Having done DUI cases in Los Angeles for the past twenty-five years, I get asked all the time by people who are not happy with the outcome of their DUI case, whether they can appeal it.
You can certainly appeal your case as long as you're within the appropriate time-frames of the appeal and you've followed all of the rules. This is obviously something you're going to want to consult an attorney about to see if you've already waived any potential appellate rights or you didn't act fast enough.
Is Your Case Eligible For An Appeal?
But the key thing when it comes to deciding whether or not you can appeal your case is whether there's an appealable issue. In other words, is there something that went wrong during your case that affected your rights in such a way that you actually legally have grounds for an appeal.
Because if you don't have any grounds for an appeal in a DUI case, you're simply wasting your time and your money. So, if you think you've got a good issue on appeal, you should seek out the advice of a good DUI appellate lawyer who has handled cases similar to yours.
Give them all of the details, let them talk to your attorney and let them then decide whether or not it's worth your time, money and aggravation to appeal your case.
Some of the types of grounds for an appeal relate to how you actually ended up with the conviction. In other words, did you go to a jury trial and you were found guilty by jury?
Grounds for DUI Appeal
If that's the case, then some of the areas you could attack is that you weren't permitted to present some of your evidence during the DUI trial, or the prosecutor was permitted to show certain evidence that they shouldn't have been able to show that influenced the jury in the wrong way.
There's a myriad of grounds for appeal action, but obviously you're going to want to get somebody that's gone down this road before and knows exactly how to deal with an appeal related to a DUI in Los Angeles County.
Another way that you can end up with a conviction is if you actually enter into a plea bargain and work out a deal with the prosecutor and then the judge puts his or her blessing on it and you end up pleading guilty or no contest and going through the terms of the deal that you worked out yourself.
In this scenario it's much more difficult to appeal because the Appellate Judge is going to say, well wait a minute, you're the one who worked this deal out. Why did you plead guilty or no contest if you weren't guilty of the crime? So, in this circumstance, you're really going to have to show something.
Usually, this has to do with you claiming that your lawyer was ineffective in some way, didn't advise you properly or did something wrong during the course of the trial or plea negotiation, didn't do the proper investigation that is necessary for your case- so there's a number of ways that you can try to argue that even though you entered a plea, your plea wasn't voluntary in some way or that your attorney messed the case up.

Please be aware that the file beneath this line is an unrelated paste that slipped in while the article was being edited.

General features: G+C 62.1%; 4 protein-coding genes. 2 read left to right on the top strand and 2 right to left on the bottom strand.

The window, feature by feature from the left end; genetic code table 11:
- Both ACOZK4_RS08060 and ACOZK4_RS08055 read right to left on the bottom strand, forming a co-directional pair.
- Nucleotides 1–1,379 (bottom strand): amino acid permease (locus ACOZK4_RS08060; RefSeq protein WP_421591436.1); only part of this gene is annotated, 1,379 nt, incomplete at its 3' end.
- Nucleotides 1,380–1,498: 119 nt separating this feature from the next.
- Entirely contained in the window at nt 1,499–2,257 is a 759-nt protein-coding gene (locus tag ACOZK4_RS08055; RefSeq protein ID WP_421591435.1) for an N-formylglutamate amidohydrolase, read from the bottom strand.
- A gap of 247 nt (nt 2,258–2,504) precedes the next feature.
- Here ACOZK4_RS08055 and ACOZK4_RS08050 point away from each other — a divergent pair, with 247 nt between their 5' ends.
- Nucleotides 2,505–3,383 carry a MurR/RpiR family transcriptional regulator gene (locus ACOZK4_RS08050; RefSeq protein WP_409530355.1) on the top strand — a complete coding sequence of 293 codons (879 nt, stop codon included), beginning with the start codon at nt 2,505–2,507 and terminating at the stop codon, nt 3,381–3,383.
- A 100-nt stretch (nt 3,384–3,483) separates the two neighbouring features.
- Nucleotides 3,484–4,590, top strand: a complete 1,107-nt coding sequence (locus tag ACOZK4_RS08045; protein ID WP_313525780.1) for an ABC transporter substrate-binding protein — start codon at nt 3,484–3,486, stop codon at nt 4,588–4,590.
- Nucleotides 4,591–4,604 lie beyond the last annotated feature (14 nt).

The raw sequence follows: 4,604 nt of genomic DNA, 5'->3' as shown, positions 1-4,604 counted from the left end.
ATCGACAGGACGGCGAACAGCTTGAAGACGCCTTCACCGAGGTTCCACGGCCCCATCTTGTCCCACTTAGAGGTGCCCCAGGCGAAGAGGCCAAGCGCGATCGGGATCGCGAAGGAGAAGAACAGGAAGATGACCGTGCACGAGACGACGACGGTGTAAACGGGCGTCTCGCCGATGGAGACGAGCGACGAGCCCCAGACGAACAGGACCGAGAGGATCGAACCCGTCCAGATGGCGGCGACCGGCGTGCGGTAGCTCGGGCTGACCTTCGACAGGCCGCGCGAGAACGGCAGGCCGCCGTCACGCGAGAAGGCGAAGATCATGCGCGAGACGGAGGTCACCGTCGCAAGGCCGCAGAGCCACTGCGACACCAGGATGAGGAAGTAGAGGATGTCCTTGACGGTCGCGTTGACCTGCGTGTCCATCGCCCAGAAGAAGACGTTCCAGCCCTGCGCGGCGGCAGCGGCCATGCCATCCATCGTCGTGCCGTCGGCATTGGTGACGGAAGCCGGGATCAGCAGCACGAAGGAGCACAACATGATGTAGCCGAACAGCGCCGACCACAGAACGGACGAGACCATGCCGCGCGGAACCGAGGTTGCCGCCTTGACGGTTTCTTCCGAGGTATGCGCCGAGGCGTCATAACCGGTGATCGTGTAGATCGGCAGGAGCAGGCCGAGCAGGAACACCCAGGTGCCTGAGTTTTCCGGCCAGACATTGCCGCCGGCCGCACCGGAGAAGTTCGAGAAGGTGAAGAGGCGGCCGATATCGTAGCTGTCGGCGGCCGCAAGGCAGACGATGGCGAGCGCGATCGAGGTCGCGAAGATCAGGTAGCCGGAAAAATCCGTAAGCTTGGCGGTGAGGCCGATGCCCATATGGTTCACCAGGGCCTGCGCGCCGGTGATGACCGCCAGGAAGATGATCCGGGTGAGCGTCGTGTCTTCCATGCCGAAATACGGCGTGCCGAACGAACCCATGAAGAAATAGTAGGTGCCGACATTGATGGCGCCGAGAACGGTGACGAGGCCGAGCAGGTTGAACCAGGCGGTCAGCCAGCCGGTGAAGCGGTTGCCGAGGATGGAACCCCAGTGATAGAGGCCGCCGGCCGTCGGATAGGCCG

Of course, this is a tough road to hoe, not an easy standard and not easy to prove. So, before you go down this road, again you're going to want to consult with an appellate lawyer who's done these cases before, been down this path, had success and knows what it takes to be successful in an appeal.
Before you Appeal a Case, You Should Do the Case Right the First Time
This is obviously information that should be apparent to most people that you don't even want to get yourself in a position to have to appeal your DUI conviction. Get the best attorney you possibly can. Make sure that all of the evidence related to your case is given to that attorney.
Make sure obviously that all of the investigation is done on the case and do everything that you can possibly do to help your attorney. If you've chosen the right attorney, you've given him all the information and you still end up having to negotiate a plea bargain in a DUI or go to jury and you lose, then that's probably the end of it.
To go back and try to cry over spilled milk is usually never, in my experience, a good idea. It just continues to aggravate you, make you angry and bring up bad feelings. Instead, if you really think there's a good appellate issue, let a lawyer look into it.
Tell him to be honest with you about it and not waste your money and your time, and if they tell you no, I don't see anything here then move on with your life. Then at that point you can attempt to expunge the matter.
In California there's no such thing as a true expungement, so you won't be completely wiping the conviction off your record, but you will be able to get a dismissal of the case if you're successful in the expungement on your DUI case. Then if anybody is able to find it, then they're going to see that the case was dismissed, and that's the best you can do in California when it comes to DUI convictions or any conviction for that matter.
So, if you feel like you have a DUI case that needs to be appealed, you should sit down with a qualified appellate lawyer, let them go over all of the facts of your case – be honest with them, don't put some giant spin on things – tell them what really happen – and then let them guide you through as to whether or not it's worth your time to try to appeal your DUI case.